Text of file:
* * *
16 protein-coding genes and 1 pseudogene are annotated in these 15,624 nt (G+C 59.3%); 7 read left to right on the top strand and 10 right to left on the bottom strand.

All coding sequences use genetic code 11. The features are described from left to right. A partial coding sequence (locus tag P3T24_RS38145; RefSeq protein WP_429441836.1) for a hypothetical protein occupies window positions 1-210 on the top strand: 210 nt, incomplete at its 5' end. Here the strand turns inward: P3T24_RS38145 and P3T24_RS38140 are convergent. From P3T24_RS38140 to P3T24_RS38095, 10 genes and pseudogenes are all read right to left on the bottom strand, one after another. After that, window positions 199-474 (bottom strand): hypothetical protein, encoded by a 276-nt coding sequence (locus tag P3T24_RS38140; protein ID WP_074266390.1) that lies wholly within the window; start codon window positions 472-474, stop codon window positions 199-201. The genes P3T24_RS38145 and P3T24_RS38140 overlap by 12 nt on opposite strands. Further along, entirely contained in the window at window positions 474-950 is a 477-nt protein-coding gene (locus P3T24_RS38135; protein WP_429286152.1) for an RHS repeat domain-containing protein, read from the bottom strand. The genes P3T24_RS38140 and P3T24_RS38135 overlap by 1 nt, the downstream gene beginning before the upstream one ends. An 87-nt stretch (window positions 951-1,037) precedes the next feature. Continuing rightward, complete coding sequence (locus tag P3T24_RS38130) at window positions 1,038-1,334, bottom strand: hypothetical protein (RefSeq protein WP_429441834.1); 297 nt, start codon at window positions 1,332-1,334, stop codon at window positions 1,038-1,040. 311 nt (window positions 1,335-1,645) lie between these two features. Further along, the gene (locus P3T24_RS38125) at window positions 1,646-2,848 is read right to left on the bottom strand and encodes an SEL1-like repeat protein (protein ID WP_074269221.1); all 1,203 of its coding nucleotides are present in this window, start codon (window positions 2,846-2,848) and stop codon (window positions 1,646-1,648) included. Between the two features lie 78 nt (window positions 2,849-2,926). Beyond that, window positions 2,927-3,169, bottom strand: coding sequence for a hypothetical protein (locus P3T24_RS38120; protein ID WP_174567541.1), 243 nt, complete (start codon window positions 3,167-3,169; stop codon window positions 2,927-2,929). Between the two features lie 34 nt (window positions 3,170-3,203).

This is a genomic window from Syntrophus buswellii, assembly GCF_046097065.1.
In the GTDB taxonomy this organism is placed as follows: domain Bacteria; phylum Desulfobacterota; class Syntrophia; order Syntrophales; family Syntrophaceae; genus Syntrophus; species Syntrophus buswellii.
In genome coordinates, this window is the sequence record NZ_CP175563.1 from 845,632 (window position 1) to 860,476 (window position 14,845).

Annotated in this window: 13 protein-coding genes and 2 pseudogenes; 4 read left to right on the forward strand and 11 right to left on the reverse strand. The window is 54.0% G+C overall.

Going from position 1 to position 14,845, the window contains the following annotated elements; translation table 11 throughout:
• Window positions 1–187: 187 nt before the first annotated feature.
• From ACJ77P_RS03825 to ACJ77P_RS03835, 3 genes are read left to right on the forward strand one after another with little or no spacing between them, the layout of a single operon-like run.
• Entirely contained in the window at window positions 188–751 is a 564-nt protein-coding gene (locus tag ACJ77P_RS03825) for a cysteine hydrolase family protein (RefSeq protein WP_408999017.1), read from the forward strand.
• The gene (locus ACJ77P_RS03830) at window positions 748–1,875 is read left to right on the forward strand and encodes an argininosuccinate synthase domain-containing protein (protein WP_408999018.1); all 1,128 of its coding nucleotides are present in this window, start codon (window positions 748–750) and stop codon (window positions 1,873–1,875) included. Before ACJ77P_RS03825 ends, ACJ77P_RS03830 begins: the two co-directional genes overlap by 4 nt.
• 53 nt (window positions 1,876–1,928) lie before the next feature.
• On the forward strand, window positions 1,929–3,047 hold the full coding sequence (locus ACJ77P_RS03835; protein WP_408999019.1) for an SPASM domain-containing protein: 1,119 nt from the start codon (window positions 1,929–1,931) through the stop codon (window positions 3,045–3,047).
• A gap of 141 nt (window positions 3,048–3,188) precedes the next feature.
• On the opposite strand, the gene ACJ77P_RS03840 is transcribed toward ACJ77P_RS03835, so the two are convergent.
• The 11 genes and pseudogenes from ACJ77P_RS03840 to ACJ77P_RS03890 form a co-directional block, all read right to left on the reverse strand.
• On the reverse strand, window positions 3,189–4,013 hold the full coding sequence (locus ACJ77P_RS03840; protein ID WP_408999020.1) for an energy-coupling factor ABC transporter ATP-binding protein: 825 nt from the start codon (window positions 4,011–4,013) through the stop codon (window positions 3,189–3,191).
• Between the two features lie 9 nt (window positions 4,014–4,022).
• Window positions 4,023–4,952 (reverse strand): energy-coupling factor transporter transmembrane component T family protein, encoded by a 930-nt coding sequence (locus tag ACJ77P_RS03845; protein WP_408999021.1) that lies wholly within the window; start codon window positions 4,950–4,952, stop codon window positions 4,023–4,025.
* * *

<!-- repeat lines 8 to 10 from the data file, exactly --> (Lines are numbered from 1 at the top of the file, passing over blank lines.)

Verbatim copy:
• Window positions 1–187: 187 nt before the first annotated feature.
• From ACJ77P_RS03825 to ACJ77P_RS03835, 3 genes are read left to right on the forward strand one after another with little or no spacing between them, the layout of a single operon-like run.
• Entirely contained in the window at window positions 188–751 is a 564-nt protein-coding gene (locus tag ACJ77P_RS03825) for a cysteine hydrolase family protein (RefSeq protein WP_408999017.1), read from the forward strand.